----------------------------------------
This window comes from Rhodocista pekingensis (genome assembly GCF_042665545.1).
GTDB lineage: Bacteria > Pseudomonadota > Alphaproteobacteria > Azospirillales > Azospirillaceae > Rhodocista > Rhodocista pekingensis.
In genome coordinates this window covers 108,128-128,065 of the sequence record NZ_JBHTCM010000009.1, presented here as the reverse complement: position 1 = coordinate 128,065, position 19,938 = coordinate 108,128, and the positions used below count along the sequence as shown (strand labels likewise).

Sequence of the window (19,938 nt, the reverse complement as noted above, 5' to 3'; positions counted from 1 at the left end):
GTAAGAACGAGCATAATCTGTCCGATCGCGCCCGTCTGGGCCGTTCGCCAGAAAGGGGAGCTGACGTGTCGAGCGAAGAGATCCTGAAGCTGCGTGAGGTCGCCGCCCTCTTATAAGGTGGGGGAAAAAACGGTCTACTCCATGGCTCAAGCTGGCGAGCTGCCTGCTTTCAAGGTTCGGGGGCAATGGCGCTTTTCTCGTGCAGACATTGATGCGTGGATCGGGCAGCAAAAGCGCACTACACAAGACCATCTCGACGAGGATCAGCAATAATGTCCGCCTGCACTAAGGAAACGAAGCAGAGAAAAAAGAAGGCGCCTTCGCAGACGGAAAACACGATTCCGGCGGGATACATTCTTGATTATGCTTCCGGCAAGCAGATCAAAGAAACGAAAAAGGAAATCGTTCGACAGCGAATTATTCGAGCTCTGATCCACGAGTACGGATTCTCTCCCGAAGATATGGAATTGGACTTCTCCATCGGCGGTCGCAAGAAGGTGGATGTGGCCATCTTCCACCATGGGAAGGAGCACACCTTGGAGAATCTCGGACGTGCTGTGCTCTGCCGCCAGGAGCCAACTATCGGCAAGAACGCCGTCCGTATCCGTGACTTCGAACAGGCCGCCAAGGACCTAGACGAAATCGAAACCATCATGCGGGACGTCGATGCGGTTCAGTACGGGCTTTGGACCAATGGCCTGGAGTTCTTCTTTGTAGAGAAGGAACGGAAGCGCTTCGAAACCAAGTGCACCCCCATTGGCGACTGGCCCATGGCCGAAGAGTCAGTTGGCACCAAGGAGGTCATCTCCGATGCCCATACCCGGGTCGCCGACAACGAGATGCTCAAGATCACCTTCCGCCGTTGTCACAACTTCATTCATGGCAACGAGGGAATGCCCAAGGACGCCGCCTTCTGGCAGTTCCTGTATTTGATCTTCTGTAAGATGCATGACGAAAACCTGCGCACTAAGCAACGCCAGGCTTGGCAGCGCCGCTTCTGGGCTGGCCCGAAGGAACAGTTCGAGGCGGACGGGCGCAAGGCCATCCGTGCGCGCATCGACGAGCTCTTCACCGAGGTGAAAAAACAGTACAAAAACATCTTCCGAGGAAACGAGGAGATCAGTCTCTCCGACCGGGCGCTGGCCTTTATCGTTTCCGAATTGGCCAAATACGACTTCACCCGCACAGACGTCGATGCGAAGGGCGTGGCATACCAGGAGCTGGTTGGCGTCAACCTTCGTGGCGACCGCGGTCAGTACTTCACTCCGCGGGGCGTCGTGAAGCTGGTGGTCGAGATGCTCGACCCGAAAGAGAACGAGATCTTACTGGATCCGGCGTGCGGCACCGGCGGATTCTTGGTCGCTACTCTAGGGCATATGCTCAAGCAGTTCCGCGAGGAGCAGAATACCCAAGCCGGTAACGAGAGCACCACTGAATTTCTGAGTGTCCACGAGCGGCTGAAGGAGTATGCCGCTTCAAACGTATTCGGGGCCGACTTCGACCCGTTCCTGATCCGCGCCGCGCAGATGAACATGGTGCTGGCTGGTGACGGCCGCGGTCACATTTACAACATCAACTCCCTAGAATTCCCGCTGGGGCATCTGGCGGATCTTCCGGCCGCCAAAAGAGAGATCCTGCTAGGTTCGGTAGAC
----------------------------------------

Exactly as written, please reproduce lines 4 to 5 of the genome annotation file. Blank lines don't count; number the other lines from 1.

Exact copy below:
Sequence of the window (19,938 nt, the reverse complement as noted above, 5' to 3'; positions counted from 1 at the left end):
GTAAGAACGAGCATAATCTGTCCGATCGCGCCCGTCTGGGCCGTTCGCCAGAAAGGGGAGCTGACGTGTCGAGCGAAGAGATCCTGAAGCTGCGTGAGGTCGCCGCCCTCTTATAAGGTGGGGGAAAAAACGGTCTACTCCATGGCTCAAGCTGGCGAGCTGCCTGCTTTCAAGGTTCGGGGGCAATGGCGCTTTTCTCGTGCAGACATTGATGCGTGGATCGGGCAGCAAAAGCGCACTACACAAGACCATCTCGACGAGGATCAGCAATAATGTCCGCCTGCACTAAGGAAACGAAGCAGAGAAAAAAGAAGGCGCCTTCGCAGACGGAAAACACGATTCCGGCGGGATACATTCTTGATTATGCTTCCGGCAAGCAGATCAAAGAAACGAAAAAGGAAATCGTTCGACAGCGAATTATTCGAGCTCTGATCCACGAGTACGGATTCTCTCCCGAAGATATGGAATTGGACTTCTCCATCGGCGGTCGCAAGAAGGTGGATGTGGCCATCTTCCACCATGGGAAGGAGCACACCTTGGAGAATCTCGGACGTGCTGTGCTCTGCCGCCAGGAGCCAACTATCGGCAAGAACGCCGTCCGTATCCGTGACTTCGAACAGGCCGCCAAGGACCTAGACGAAATCGAAACCATCATGCGGGACGTCGATGCGGTTCAGTACGGGCTTTGGACCAATGGCCTGGAGTTCTTCTTTGTAGAGAAGGAACGGAAGCGCTTCGAAACCAAGTGCACCCCCATTGGCGACTGGCCCATGGCCGAAGAGTCAGTTGGCACCAAGGAGGTCATCTCCGATGCCCATACCCGGGTCGCCGACAACGAGATGCTCAAGATCACCTTCCGCCGTTGTCACAACTTCATTCATGGCAACGAGGGAATGCCCAAGGACGCCGCCTTCTGGCAGTTCCTGTATTTGATCTTCTGTAAGATGCATGACGAAAACCTGCGCACTAAGCAACGCCAGGCTTGGCAGCGCCGCTTCTGGGCTGGCCCGAAGGAACAGTTCGAGGCGGACGGGCGCAAGGCCATCCGTGCGCGCATCGACGAGCTCTTCACCGAGGTGAAAAAACAGTACAAAAACATCTTCCGAGGAAACGAGGAGATCAGTCTCTCCGACCGGGCGCTGGCCTTTATCGTTTCCGAATTGGCCAAATACGACTTCACCCGCACAGACGTCGATGCGAAGGGCGTGGCATACCAGGAGCTGGTTGGCGTCAACCTTCGTGGCGACCGCGGTCAGTACTTCACTCCGCGGGGCGTCGTGAAGCTGGTGGTCGAGATGCTCGACCCGAAAGAGAACGAGATCTTACTGGATCCGGCGTGCGGCACCGGCGGATTCTTGGTCGCTACTCTAGGGCATATGCTCAAGCAGTTCCGCGAGGAGCAGAATACCCAAGCCGGTAACGAGAGCACCACTGAATTTCTGAGTGTCCACGAGCGGCTGAAGGAGTATGCCGCTTCAAACGTATTCGGGGCCGACTTCGACCCGTTCCTGATCCGCGCCGCGCAGATGAACATGGTGCTGGCTGGTGACGGCCGCGGTCACATTTACAACATCAACTCCCTAGAATTCCCGCTGGGGCATCTGGCGGATCTTCCGGCCGCCAAAAGAGAGATCCTGCTAGGTTCGGTAGAC